Politics

Amanah confident it will be well-received

Zaidi Azmi
Written by Zaidi Azmi

KUALA LUMPUR – September 7, 2015: A former Pas leader, who is now a part of the Parti Amanah Negara (Amanah) leadership has expressed confidence that the newly formed party would be well-received by Malaysians.

Amanah committee member Khalid Abdul Samad said the new party would not only appeal to the silent majority and youths but also to disillusioned members in existing political parties.

Khalid, who is the Shah Alam member of parliament attributed his confidence on Amanah’s Islamic ideology and its commitment to become a strong opposition party.

He said although Amanah is founded upon the Islamic ideology, it is not an exclusive Muslim party.

“Everyone from whatever background and faiths can join Amanah.

“We have received positive feedbacks from the public, not only from Muslims and Malays but also the non-Malays and especially those who are not yet affiliated to any political party,” he said.

“Right now we are in the midst of disseminating our membership forms.

“I don’t know the exact number of members Amanah has right now but the exact figures will be disclosed on the Sept 16, which will be the official launching of Amanah,” he said adding that the venue of the launching will be announced soon.

Khalid added that Amanah will form a new coalition with DAP and PKR to replace Pas, after the latter severed its ties with the two over Pas’ insistence on implementing the hudud law in Kelantan.

The fallout of the now-defunct Pakatan coalition happened after Pas passed a non-debatable motion proposing its Syura Council to severe ties with DAP.

Currently, Amanah is being spearheaded by former Pas leaders who lost in the recent party election.

On the argument that Amanah would never truly gain support as its leaders could not even win in Pas’ party election, Khalid said that does not necessarily reflect the waning of those leaders’ influence.

“Not every single Pas’ member was present during the party election, so it would be wrong to assume that the masses no longer support us.

“Let’s assume that we only have 30 per cent of the total support from Pas’ members and that 30 per cent is actually around 300,000.

“That figure alone, is enough to achieve our expected number of members by September 16th which is only 35, 000,” he said.

When asked on the legality of Amanah, due to the rejection of its re-branding application by the Registrar of Societies (RoS), Khalid explained that Amanah will continue to operate as a political party.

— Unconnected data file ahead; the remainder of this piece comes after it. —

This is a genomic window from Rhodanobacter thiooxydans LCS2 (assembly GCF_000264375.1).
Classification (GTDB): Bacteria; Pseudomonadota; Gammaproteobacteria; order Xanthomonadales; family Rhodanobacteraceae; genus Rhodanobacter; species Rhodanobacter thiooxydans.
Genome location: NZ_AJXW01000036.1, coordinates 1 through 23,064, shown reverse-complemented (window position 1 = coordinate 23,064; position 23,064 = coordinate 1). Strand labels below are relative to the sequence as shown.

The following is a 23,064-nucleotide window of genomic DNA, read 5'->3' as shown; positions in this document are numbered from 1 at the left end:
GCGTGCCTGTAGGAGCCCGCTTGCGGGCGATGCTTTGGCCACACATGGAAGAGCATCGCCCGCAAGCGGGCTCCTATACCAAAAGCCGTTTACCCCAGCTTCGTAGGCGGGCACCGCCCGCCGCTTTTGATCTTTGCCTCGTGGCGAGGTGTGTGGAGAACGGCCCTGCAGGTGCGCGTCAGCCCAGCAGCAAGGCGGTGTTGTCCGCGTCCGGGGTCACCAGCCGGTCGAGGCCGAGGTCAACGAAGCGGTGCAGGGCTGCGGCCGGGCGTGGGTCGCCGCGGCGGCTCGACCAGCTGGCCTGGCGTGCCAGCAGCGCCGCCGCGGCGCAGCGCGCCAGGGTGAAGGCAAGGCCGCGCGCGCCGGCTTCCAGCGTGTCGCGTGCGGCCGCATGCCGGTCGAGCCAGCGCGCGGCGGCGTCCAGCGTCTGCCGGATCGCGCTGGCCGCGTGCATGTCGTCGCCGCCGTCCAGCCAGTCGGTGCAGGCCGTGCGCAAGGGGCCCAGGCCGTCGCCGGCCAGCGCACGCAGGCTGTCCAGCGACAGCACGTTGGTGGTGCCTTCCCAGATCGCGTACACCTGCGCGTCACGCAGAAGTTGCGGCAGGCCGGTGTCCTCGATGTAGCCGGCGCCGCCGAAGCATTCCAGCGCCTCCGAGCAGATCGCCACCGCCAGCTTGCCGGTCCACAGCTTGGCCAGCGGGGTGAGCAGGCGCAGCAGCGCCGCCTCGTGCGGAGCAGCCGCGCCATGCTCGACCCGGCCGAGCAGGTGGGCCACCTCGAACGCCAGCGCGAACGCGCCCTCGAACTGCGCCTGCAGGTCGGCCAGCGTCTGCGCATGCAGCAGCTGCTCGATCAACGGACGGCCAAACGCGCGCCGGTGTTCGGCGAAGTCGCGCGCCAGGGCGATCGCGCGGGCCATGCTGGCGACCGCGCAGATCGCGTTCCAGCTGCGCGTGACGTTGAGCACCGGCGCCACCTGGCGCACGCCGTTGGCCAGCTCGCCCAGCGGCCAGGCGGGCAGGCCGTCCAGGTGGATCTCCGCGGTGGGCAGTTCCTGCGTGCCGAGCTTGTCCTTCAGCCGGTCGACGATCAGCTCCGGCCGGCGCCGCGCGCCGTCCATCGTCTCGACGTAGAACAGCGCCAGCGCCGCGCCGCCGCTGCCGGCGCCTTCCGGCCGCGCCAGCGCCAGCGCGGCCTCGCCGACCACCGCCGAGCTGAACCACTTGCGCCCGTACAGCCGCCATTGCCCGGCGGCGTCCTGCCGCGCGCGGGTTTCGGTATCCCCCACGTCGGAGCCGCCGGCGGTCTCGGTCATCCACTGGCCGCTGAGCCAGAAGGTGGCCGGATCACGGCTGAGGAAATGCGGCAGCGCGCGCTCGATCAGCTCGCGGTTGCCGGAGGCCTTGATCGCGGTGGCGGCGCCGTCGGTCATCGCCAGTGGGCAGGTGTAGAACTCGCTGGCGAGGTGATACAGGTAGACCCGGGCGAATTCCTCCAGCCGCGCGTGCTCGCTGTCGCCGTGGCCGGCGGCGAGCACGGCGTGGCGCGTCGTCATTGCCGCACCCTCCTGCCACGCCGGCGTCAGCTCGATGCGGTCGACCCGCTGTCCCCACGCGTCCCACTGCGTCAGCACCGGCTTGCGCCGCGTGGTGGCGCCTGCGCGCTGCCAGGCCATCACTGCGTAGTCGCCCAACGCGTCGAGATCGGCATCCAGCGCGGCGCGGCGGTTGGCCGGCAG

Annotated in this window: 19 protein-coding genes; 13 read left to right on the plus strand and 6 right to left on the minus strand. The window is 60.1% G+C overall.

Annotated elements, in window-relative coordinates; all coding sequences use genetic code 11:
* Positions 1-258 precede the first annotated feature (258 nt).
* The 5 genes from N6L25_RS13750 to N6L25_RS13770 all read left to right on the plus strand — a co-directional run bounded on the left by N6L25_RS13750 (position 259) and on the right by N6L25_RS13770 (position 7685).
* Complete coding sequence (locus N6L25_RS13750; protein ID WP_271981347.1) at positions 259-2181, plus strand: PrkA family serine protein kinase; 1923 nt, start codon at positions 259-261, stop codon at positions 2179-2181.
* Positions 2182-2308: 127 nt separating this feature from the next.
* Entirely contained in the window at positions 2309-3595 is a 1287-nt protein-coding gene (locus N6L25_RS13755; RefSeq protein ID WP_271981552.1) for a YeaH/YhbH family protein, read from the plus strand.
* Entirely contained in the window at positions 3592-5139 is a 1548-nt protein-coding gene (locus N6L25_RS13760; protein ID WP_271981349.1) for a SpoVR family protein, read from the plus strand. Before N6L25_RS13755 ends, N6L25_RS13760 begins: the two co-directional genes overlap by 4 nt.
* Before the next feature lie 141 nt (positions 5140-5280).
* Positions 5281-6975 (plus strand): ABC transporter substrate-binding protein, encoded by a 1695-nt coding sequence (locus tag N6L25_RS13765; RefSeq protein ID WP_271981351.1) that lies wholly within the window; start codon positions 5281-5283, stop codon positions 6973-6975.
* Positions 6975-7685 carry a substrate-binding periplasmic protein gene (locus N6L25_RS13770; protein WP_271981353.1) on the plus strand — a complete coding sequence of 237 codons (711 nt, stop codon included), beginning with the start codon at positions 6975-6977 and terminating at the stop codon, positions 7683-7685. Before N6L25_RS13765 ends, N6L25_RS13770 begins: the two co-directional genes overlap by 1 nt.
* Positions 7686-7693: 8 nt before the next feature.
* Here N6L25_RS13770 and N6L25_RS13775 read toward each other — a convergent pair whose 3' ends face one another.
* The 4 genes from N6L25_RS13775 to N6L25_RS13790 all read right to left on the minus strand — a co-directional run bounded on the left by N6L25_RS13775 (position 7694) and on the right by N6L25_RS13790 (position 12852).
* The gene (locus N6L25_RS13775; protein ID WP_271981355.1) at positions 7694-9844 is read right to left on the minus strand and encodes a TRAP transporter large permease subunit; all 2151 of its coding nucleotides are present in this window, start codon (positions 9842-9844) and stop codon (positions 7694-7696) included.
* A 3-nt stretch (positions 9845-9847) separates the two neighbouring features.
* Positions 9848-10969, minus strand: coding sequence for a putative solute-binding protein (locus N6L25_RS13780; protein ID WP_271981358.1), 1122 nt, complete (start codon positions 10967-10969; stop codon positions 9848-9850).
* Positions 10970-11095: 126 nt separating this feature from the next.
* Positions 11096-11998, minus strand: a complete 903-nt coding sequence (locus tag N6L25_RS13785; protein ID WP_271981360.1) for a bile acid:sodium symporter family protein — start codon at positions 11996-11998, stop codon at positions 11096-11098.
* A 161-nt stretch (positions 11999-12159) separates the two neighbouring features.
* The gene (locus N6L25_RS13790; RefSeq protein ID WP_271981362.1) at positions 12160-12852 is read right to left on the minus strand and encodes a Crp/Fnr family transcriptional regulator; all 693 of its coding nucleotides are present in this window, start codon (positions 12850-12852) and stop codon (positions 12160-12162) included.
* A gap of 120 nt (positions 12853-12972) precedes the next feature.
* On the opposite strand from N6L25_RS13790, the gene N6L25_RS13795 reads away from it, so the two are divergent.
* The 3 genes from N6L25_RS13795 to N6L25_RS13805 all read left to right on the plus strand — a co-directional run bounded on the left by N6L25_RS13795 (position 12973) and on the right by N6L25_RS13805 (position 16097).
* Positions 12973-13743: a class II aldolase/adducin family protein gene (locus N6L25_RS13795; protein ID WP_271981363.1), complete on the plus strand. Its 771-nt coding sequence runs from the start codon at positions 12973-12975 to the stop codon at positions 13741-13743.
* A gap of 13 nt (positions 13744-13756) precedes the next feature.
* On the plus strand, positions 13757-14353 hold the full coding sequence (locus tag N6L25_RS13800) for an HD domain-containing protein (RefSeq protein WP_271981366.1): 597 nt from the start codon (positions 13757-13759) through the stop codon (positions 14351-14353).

The re-branding application previously sent because members of the Gerakan Harapan Baru (GHB), who are founders of Amanah, took over an existing dormant party called The Malaysian Worker’s Party (PPM) in order to form Amanah.

GHB then submitted a re-branding application to change the name of the PPM to Amanah but the application was rejected due to the contradictory nature of PPM’s constitutions.

Deputy Home Minister Datuk Nur Jazlan said that PPM cannot be re-branded as Amanah as it is not a political party but a party which champions the rights of workers.

Khalid contended Nur Jazlan’s reasoning and told The Mole that even though the re-branding was not successful, PPM will still be promoted as Amanah.

“It was a stupid statement (by Nur Jazlan) but we will go ahead with our plans because we are already a registered party.

“As for the party’s name, we will use the name Amanah and put the party’s former name in bracket,” said Khalid.

Last Saturday it was reported that more than a hundred Pas members from the Kulai and Tenggara divisions in Johor had announced their resignations to join Amanah.

Among former Pas leaders now leading Amanah are its chairman Mohamad Sabu, general adviser Ahmad Awang, deputy chairman Salahudin Ayub, vice-chairman Datuk Dr Mujahid Yusof Rawa, muslimat chief Dr Mariah Ahmad, youth chief Mohd Sany Hamzan.

Other former Pas leaders in Amanah leadership line-up are Mohd Anuar Mohd Tahir as secretary-general, Asmuwi Ani as treasurer-general and Suhaizan Kaiat as organisation secretary.

They are all formerly from the Pas’ so-called progressive faction who were defeated by their pro-ulama rivals in the last Pas election.

Other former Pas leaders who are now the new party’s committee members are Dr Mohd Hatta Md Ramli, Mohd Hanifa Maidin, Datuk Seri Mohd Nizar Jamaludin and Datuk Phahrolrazi Mohd.

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Zaidi Azmi

Zaidi Azmi

If Zaidi Azmi isn’t busy finding his way in the city, this 26-year-old northern kampung boy can be found struggling to make sense of the Malaysian political scene. Zaidi can be reached at zaidiazmi91@gmail.com.